A techie’s tale will never be complete without Hackathons! I was a part of various Hackathons focused on innovation, business, technology and mobile. Some really quirky and stunning ideas were turned into reality overnight, and literally saw what we called ‘light of the day’. I think every company using technology should try this at least once, and see the awesome results that 24 sleepless hours can produce. But don’t forget to include coffee, Red-Bull and music :)

DevOps @ MMT & the Tools Arsenal

DevOps was pioneered to enable collaboration and alignment between developers and Ops team. We made use of various Open Source tools for automation and streamlined various processes for better communication and clarity between the teams.

Some tools we used / developed/ integrated like, for Configuration management – Puppet, NOCMATE-Rx/ DB Poller, Inventory Management System, Syslog-NG, Logstash, Revamping Monitoring Solution using Graphite, Neerikshan etc. Here’s its logo…

neerikshan

 

 

 

I was so excited with the product and logo, couldn’t resists sharing this on Google+!

The best part of the best-practices of DevOps is that they aren’t forever! This journey of recurring innovation still continues. Above all, it leaves me with ample free time for other pursuits :)

The number of workshops and conferences I attended is overwhelming! Here are some names I could think of…

  • DevOpsDays India – Started as an attendee and currently a humble speaker here
  • PyCon India – Here’s the workshop I and Konark delivered here on Celery Tool For Background Task Processing
  • OSSCamps: Helped organisers conduct the un-conference at various places
  • AWS Meetups, Startup Weekend, Barcamp
  • Tedx – Gurgaon, Delhi and Chandigarh events
  • Nullcon, Security Byte and OWASP InfoSec India Conference
devopsdays_2012

 

 

 

 

 

 

Luckily, I also got a chance to host a small DevOps Gurgaon Meetup at MMT.  Luckily again, Karanbir Singh: CentOS Project Lead was visiting India. On 12th July 2011, he presented on “CentOS: Beyond Distributed Engineering”. Check more details on DevOps Gurgaon Meetup.

The five years I spent here have made me a better professional, and not just a smarter techie. I’ve had the humble opportunity to train and mentor some teammates. Must say there’s no better way to learn than teaching.

Don’t know when or even how, but I got the tag of a problem solver, someone who gets the job done. These memories make me truly humbled, delighted and proud of every right or wrong thing I did at MakeMyTrip.

The Advent of Python at MakeMyTrip

The beginning of Python was when we started developing Python-coded tools like Cheetah, BigIP Ops Panel: LBManager to manage F5 BigIP LTM and GTM.

Then I met Konark Modi in OSSCamp (Chandigarh), and hired him in 2010. Once on board, Konark was on a Python spree. With a swiftness that still amazes all of us, Konark developed many applications built on Python stack. Some names on the top of my mind are NOCMATE-Rx (our monitoring solutions suite), Inventory Management, Dashboards, Small ETL framework (Pollers). But believe me, the list is much longer. Konark later elected as Vice president of PSSI for his contributions to Python Month & PyCon India.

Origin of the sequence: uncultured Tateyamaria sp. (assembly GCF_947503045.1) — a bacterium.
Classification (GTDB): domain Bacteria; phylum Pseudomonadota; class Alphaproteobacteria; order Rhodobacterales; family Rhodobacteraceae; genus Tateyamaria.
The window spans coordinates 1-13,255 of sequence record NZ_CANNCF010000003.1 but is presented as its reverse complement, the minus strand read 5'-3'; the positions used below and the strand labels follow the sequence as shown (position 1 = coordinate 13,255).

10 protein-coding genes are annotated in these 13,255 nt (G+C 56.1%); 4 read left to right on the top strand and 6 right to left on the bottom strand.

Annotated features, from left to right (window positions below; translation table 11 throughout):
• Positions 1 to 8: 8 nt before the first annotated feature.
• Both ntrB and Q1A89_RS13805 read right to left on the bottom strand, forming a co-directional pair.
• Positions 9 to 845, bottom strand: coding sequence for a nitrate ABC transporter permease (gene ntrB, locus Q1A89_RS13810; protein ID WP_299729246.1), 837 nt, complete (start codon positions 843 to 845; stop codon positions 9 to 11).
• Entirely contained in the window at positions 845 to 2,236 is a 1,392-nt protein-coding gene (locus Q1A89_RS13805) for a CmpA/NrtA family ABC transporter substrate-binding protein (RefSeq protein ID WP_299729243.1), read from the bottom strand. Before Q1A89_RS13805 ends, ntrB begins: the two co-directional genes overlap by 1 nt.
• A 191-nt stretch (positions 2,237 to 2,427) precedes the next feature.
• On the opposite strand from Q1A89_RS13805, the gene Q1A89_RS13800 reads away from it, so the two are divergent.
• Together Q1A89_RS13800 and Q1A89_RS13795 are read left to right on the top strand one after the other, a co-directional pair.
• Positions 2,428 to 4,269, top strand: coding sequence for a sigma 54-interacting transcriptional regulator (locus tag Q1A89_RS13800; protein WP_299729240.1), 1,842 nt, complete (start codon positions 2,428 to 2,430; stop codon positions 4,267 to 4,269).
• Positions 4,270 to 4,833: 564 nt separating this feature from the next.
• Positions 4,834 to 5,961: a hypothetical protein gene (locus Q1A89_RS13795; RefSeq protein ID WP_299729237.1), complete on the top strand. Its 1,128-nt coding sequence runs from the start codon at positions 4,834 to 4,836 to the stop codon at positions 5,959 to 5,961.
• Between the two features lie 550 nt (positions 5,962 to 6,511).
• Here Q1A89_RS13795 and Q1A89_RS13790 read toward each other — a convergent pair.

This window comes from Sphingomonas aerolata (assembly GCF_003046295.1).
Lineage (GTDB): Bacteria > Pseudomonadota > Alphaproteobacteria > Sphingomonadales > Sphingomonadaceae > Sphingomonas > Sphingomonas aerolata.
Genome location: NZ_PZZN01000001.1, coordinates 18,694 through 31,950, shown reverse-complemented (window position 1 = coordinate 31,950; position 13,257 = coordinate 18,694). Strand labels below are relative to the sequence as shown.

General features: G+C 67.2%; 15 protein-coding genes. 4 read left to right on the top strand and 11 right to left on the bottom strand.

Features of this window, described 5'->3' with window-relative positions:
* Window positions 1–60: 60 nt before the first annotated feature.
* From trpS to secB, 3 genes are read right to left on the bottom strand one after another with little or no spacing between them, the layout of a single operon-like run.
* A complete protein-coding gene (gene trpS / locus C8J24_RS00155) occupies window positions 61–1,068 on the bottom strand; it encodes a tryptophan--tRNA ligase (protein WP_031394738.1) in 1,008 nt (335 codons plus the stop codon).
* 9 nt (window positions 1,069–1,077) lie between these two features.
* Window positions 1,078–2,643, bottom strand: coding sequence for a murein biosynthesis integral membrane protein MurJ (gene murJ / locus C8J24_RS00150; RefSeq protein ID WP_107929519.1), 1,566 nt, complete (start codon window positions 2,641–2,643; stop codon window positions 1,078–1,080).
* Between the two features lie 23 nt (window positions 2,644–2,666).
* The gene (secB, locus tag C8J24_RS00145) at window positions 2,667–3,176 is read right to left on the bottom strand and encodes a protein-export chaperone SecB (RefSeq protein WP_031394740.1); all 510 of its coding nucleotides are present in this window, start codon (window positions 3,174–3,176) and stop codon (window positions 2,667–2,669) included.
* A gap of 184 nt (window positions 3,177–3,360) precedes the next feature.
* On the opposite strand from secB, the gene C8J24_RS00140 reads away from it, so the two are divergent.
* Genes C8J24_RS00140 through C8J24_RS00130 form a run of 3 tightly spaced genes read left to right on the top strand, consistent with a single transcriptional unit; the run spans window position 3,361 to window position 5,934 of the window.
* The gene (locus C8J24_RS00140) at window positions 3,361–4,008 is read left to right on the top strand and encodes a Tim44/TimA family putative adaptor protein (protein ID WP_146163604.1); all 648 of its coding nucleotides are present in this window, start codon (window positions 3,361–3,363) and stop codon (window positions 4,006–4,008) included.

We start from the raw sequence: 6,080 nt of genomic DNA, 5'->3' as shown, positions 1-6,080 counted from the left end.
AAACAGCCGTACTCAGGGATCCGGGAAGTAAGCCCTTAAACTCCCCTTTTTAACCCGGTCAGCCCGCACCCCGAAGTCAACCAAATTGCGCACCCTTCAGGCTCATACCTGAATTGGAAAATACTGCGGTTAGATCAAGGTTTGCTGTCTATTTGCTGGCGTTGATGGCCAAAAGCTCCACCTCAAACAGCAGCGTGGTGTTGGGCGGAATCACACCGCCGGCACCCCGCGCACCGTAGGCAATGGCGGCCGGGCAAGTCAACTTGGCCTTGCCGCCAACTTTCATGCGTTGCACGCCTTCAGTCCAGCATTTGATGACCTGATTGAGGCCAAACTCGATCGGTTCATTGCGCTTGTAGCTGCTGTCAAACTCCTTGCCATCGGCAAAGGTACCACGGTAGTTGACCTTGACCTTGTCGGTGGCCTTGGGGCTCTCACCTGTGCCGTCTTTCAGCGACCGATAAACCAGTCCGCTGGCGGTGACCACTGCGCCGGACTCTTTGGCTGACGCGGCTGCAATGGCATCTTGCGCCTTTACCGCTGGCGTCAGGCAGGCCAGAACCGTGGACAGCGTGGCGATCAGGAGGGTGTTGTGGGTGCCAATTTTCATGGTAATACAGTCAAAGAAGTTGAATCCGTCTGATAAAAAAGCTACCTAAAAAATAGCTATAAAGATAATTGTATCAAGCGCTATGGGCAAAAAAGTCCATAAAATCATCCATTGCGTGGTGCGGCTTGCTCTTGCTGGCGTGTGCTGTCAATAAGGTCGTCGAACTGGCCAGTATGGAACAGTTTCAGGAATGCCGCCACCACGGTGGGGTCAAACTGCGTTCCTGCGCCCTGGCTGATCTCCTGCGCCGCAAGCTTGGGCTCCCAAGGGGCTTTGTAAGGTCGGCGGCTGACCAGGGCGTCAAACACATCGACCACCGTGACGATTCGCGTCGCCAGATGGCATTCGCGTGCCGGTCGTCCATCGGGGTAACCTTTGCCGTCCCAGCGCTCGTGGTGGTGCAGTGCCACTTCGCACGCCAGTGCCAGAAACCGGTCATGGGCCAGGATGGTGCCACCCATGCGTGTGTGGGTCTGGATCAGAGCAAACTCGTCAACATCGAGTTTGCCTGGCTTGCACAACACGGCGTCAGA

hacker

 

Business Intelligence at MakeMyTrip

The bumpy ride to build DWH (Data Warehouse) & Business Intelligence (BI) started with 2013. After initial discussions, we started our reconnaissance with collecting use-cases of data requirements and analysing internal and external data sources. This understanding led to delivery of projects like LMetric (service for near real-time clickstream events and User behaviour analysis), BigData, NoSQL, Cassandra, and Hadoop.The most memorable part of SpagoBI was its implementation at Hoteltravel; I went to Phuket (Thailand) for 15 days. Besides learning and exposure, the entertainment and refreshment that trip presented are incomparable.

Today and Tomorrow

After roller-coaster ride of five years, I’m presently working on “Personalization Service and Recommendation Engine” and enjoying the fun of learning / implementing data services, Machine Learning algos and developing platforms for same.

Every company has folks who do good work, but not every company rewards them. Must say I am glad to be at MakeMyTrip. Following are the work-related awards that I’ve been humbled to receive here, for my contributions to technology:

  • STAR Performer – Twice in two years
  • MakeMyTrip’s Most Creative Team award
  • MakeMyTrip Mega Mind Award for Innovation

These obviously exclude awards or recognitions received in sports, conferences and office events.

Phew! If you’re with me till here, you must know dear reader, that I’m truly nostalgic seeing these five years flash by me in 1500 words. And I’m sure many more memories are in waiting as the journey continues.

Instead of picking high-points from About Us page of MakeMyTrip, I’d like to tell you why I love this place. I love it for:

  • Freedom
  • Flexibility
  • Love for open source
  • Scale and impact of technology
  • The playground that it is for a hacker to experiment, solve and learn

MakeMyTrip is truly A FIT RECIPE! I’m afraid only fellow trippers will know what that means :)

Disclaimer: The opinions, descriptions and other information given above are shared with an intent to narrate my story. It doesn’t seek to harm or offend any individual or organisation. Neither has it sought to share any sensitive information.